In chemistry, a catalyst is an agent that is needed for a chemical reaction to take place. The right elements might be present for the reaction, but due to a lack of energy they will just keep hovering near each other indefinitely, satisfied with their current stable arrangement... until a catalyst shows up and "pow!" gets the action started. Moxa is like a catalyst in the context of acupuncture treatment, adding that energetic momentum needed for things to start changing in the body.
(By Grace Rollins, LAc) Tennis elbow, of course, isn't limited to tennis players. It's fairly common in the martial arts community, and I certainly warded off my own cases of the affliction during years of practice with a heavy sword. Rock climbers, rowers, golfers, weight lifters, manual laborers and even medical staff, parents and caregivers (who have to lift infants or patients) are often afflicted with tendon pain in the elbows, wrists or shoulders.
In addition, there's been an interesting trend in our clinic with "spontaneously generated" tennis elbow, unrelated to athletics. "It just happened!" is a refrain I am hearing in an unusual number of cases. A big part of our job as acupuncturists is trying to get to the root cause of any condition, so it's not easy to ignore this kind of "mystery."
(By Paolo Propato, LAc) Having suffered from life-long sinus issues, I found myself at age 24 sitting in a dark room in Florence, Italy as a heavy set man with a big mustache burned moxa cones. The room filled with the strange smell of mugwort smoke. My thought was, “I am paying this guy to help with my sinuses and he is making smoke.” After the session he was smiling and said, “I can help you. It may take some time and you have to do some dietary changes but I can help you.” I still don’t know why I made another appointment, but in the end it saved me from my doctor's push for surgery.
Fast forward to a few years later in Bucks County, when I found myself calling every acupuncturist in the tri-state area asking if I could hang out in their office. As fate would have it the only one kind enough to invite me in was close to home. Grace let me observe and eventually took me on as her assistant as I began to attend three years of grad school in northern New Jersey for acupuncture.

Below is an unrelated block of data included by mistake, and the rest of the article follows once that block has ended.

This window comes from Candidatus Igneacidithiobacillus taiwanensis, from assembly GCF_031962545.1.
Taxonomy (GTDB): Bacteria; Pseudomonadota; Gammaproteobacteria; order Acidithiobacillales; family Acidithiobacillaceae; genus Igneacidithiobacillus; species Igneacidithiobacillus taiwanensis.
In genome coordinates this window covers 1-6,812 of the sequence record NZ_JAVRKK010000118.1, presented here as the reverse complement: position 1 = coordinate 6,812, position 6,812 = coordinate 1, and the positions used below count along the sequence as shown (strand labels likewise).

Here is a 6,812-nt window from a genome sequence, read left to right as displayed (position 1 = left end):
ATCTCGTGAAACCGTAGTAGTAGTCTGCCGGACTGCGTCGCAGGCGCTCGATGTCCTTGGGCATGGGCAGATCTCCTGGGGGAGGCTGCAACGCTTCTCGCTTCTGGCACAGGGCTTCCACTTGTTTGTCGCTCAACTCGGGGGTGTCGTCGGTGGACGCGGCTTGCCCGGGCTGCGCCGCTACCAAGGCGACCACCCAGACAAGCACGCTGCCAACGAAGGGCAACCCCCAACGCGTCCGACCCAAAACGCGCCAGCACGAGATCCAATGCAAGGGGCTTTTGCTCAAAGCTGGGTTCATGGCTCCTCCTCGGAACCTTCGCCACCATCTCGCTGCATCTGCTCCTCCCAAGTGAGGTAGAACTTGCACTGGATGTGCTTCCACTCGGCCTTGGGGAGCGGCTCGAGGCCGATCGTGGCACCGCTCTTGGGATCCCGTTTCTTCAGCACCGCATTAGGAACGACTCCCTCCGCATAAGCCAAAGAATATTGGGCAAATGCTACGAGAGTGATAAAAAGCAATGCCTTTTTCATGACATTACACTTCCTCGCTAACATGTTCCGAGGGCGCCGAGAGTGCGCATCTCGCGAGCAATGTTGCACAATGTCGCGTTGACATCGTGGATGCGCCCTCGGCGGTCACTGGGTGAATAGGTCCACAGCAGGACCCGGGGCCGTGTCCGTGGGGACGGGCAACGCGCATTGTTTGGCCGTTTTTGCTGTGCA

The nights studying, long car rides to school, odd jobs for extra cash-- although tiring and stressful, there was never a moment I thought of stopping. All I wanted was to go deeper into this medicine. The more I stood by Grace's side and watched patients heal, the more I was fueled to keep going. The smell of moxa, so strange years ago, had infused into my cells.
Certain moments stand out that have affected the way I practice. During my time at the student clinic in Montclair, NJ, I treated many cancer patients. CANCER: the word itself makes people shudder. Most of my classmates were much like myself, from lupus to colitis, they'd had some health issue and it was this medicine that had turned it around, inspiring them to study acupuncture. From my faith in their experiences and in Grace's clinic, I asked to take on these patients. I knew acupuncture could help, and it did.
I remember a patient of ours with cancer who did a tribal African dance for a classmate's baby shower.
(By Paolo Propoto, LAc) A few weeks ago I watched a documentary called Bill Murray Stories. A filmmaker travels the globe to find out the truth about urban legends surrounding Bill Murray. These stories revolve around him doing out-of-the-ordinary activities with common folk, like showing up at a frat party and washing their dishes, crashing a wedding, or working as a cashier at a gas station/bait shop in the middle of nowhere. These seemingly spontaneous acts are great examples of moving ourselves in ways that feel uncomfortable and out of routine, and brought to mind an important Daoist concept known as ziran 自然, which can be translated as "spontaneity" or "naturalness."
According to Daoist philosophy, the struggle to maintain ziran in one's life plays a role in the origin of pathology and disease. It's like a horse on a farm, saddled and fenced, versus the horse able to roam freely according to her nature. The longer she is subject to artificial restraints, the harder it is for her to rediscover her spontaneity were she allowed to roam free. If her nutritional, physical, mental and spiritual needs are met she may live a good ol’ life on the farm, but if she is locked up all day in solitude or overworked, pathology may ensue since these conditions are so far removed from her state of ziran.
If we follow this pathology back to its beginning--the horse no longer being free to roam--we will find what is called in Chinese medicine “Qi stagnation.” Knowingly or not, the family you were born into, the location and time period, the experiences as a child and throughout life shape your thoughts, create your actions, and become habits and lifestyle patterns, which in turn affect your mental and physical health.
In classical Chinese medicine, our bodies are not seen as separate from the phenomena of nature. The transitions between seasons tend to be the most unstable, vulnerable times for human beings, when annoying symptoms and remitted conditions are more likely to flare up or be slow to recover. In particular, the transitions from Yang-to-Yin (Spring/Summer to Fall/Winter) and Yin-to-Yang (Fall/Winter to Spring/Summer) are difficult times for our health, and therefore a great time to harmonize with an acupuncture tune-up.